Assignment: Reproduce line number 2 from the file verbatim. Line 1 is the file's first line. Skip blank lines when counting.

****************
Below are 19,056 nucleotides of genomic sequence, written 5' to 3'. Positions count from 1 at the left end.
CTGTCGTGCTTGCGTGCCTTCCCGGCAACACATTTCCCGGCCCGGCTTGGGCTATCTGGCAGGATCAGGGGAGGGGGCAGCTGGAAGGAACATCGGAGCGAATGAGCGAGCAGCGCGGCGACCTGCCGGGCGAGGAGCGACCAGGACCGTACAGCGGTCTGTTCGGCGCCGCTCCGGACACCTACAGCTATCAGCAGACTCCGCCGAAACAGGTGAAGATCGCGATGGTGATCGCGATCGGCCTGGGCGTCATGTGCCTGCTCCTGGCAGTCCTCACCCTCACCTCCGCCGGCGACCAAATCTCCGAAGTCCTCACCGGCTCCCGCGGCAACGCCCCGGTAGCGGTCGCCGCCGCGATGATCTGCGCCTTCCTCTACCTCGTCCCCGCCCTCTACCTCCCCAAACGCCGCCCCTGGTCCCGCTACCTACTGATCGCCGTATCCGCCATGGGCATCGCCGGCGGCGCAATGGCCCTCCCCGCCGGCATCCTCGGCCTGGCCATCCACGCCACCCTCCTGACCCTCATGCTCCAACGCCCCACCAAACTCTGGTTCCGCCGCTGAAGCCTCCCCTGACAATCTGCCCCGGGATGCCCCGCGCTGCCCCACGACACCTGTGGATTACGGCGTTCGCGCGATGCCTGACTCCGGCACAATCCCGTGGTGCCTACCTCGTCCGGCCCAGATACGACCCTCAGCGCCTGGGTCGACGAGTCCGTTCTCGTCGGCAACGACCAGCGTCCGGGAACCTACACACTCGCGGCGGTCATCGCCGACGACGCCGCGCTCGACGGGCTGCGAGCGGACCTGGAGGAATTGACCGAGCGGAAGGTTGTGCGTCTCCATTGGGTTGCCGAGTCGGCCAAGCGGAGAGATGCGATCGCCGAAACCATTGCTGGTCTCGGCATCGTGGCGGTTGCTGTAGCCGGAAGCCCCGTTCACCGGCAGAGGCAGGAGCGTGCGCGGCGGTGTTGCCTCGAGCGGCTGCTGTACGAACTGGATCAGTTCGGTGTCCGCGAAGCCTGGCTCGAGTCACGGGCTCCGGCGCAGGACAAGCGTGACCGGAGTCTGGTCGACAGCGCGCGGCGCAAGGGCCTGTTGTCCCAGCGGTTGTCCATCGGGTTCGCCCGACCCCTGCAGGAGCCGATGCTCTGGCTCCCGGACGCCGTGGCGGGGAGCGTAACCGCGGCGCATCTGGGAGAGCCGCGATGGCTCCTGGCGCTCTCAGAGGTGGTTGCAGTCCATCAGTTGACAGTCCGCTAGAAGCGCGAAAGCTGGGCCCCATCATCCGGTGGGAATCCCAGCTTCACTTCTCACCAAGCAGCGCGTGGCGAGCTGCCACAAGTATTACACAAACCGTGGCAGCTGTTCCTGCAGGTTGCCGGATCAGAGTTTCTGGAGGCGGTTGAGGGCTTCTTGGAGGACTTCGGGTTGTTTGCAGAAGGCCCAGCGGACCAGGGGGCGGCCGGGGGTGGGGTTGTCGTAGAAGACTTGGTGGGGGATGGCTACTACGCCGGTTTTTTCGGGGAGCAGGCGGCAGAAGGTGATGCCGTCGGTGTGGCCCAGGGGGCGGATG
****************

CTGTCGTGCTTGCGTGCCTTCCCGGCAACACATTTCCCGGCCCGGCTTGGGCTATCTGGCAGGATCAGGGGAGGGGGCAGCTGGAAGGAACATCGGAGCGAATGAGCGAGCAGCGCGGCGACCTGCCGGGCGAGGAGCGACCAGGACCGTACAGCGGTCTGTTCGGCGCCGCTCCGGACACCTACAGCTATCAGCAGACTCCGCCGAAACAGGTGAAGATCGCGATGGTGATCGCGATCGGCCTGGGCGTCATGTGCCTGCTCCTGGCAGTCCTCACCCTCACCTCCGCCGGCGACCAAATCTCCGAAGTCCTCACCGGCTCCCGCGGCAACGCCCCGGTAGCGGTCGCCGCCGCGATGATCTGCGCCTTCCTCTACCTCGTCCCCGCCCTCTACCTCCCCAAACGCCGCCCCTGGTCCCGCTACCTACTGATCGCCGTATCCGCCATGGGCATCGCCGGCGGCGCAATGGCCCTCCCCGCCGGCATCCTCGGCCTGGCCATCCACGCCACCCTCCTGACCCTCATGCTCCAACGCCCCACCAAACTCTGGTTCCGCCGCTGAAGCCTCCCCTGACAATCTGCCCCGGGATGCCCCGCGCTGCCCCACGACACCTGTGGATTACGGCGTTCGCGCGATGCCTGACTCCGGCACAATCCCGTGGTGCCTACCTCGTCCGGCCCAGATACGACCCTCAGCGCCTGGGTCGACGAGTCCGTTCTCGTCGGCAACGACCAGCGTCCGGGAACCTACACACTCGCGGCGGTCATCGCCGACGACGCCGCGCTCGACGGGCTGCGAGCGGACCTGGAGGAATTGACCGAGCGGAAGGTTGTGCGTCTCCATTGGGTTGCCGAGTCGGCCAAGCGGAGAGATGCGATCGCCGAAACCATTGCTGGTCTCGGCATCGTGGCGGTTGCTGTAGCCGGAAGCCCCGTTCACCGGCAGAGGCAGGAGCGTGCGCGGCGGTGTTGCCTCGAGCGGCTGCTGTACGAACTGGATCAGTTCGGTGTCCGCGAAGCCTGGCTCGAGTCACGGGCTCCGGCGCAGGACAAGCGTGACCGGAGTCTGGTCGACAGCGCGCGGCGCAAGGGCCTGTTGTCCCAGCGGTTGTCCATCGGGTTCGCCCGACCCCTGCAGGAGCCGATGCTCTGGCTCCCGGACGCCGTGGCGGGGAGCGTAACCGCGGCGCATCTGGGAGAGCCGCGATGGCTCCTGGCGCTCTCAGAGGTGGTTGCAGTCCATCAGTTGACAGTCCGCTAGAAGCGCGAAAGCTGGGCCCCATCATCCGGTGGGAATCCCAGCTTCACTTCTCACCAAGCAGCGCGTGGCGAGCTGCCACAAGTATTACACAAACCGTGGCAGCTGTTCCTGCAGGTTGCCGGATCAGAGTTTCTGGAGGCGGTTGAGGGCTTCTTGGAGGACTTCGGGTTGTTTGCAGAAGGCCCAGCGGACCAGGGGGCGGCCGGGGGTGGGGTTGTCGTAGAAGACTTGGTGGGGGATGGCTACTACGCCGGTTTTTTCGGGGAGCAGGCGGCAGAAGGTGATGCCGTCGGTGTGGCCCAGGGGGCGGATG